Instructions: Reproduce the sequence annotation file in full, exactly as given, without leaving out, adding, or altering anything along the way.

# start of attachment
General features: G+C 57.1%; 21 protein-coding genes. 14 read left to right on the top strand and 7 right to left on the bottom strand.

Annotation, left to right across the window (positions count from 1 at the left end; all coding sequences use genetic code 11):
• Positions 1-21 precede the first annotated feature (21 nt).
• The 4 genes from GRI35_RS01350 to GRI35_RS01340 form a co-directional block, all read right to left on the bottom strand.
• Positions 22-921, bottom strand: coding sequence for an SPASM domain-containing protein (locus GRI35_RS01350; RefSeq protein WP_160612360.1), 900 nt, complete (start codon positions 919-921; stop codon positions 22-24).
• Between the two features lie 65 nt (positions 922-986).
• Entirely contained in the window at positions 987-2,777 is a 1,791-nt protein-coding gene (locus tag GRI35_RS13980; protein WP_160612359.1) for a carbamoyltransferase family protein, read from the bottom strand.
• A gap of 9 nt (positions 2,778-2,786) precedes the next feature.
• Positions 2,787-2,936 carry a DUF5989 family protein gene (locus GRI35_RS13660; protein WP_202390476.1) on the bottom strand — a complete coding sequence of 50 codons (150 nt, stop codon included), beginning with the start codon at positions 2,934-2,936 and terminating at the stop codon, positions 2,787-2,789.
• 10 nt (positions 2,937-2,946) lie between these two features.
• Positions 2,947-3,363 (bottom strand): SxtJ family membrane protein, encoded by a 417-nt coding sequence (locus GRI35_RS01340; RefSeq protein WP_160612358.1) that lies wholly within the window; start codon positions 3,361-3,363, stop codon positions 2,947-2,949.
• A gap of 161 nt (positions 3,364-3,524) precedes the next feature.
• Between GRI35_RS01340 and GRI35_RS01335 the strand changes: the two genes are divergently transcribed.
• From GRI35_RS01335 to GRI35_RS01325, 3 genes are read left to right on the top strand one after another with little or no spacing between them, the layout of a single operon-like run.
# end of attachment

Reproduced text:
General features: G+C 57.1%; 21 protein-coding genes. 14 read left to right on the top strand and 7 right to left on the bottom strand.

Annotation, left to right across the window (positions count from 1 at the left end; all coding sequences use genetic code 11):
• Positions 1-21 precede the first annotated feature (21 nt).
• The 4 genes from GRI35_RS01350 to GRI35_RS01340 form a co-directional block, all read right to left on the bottom strand.
• Positions 22-921, bottom strand: coding sequence for an SPASM domain-containing protein (locus GRI35_RS01350; RefSeq protein WP_160612360.1), 900 nt, complete (start codon positions 919-921; stop codon positions 22-24).
• Between the two features lie 65 nt (positions 922-986).
• Entirely contained in the window at positions 987-2,777 is a 1,791-nt protein-coding gene (locus tag GRI35_RS13980; protein WP_160612359.1) for a carbamoyltransferase family protein, read from the bottom strand.
• A gap of 9 nt (positions 2,778-2,786) precedes the next feature.
• Positions 2,787-2,936 carry a DUF5989 family protein gene (locus GRI35_RS13660; protein WP_202390476.1) on the bottom strand — a complete coding sequence of 50 codons (150 nt, stop codon included), beginning with the start codon at positions 2,934-2,936 and terminating at the stop codon, positions 2,787-2,789.
• 10 nt (positions 2,937-2,946) lie between these two features.
• Positions 2,947-3,363 (bottom strand): SxtJ family membrane protein, encoded by a 417-nt coding sequence (locus GRI35_RS01340; RefSeq protein WP_160612358.1) that lies wholly within the window; start codon positions 3,361-3,363, stop codon positions 2,947-2,949.
• A gap of 161 nt (positions 3,364-3,524) precedes the next feature.
• Between GRI35_RS01340 and GRI35_RS01335 the strand changes: the two genes are divergently transcribed.
• From GRI35_RS01335 to GRI35_RS01325, 3 genes are read left to right on the top strand one after another with little or no spacing between them, the layout of a single operon-like run.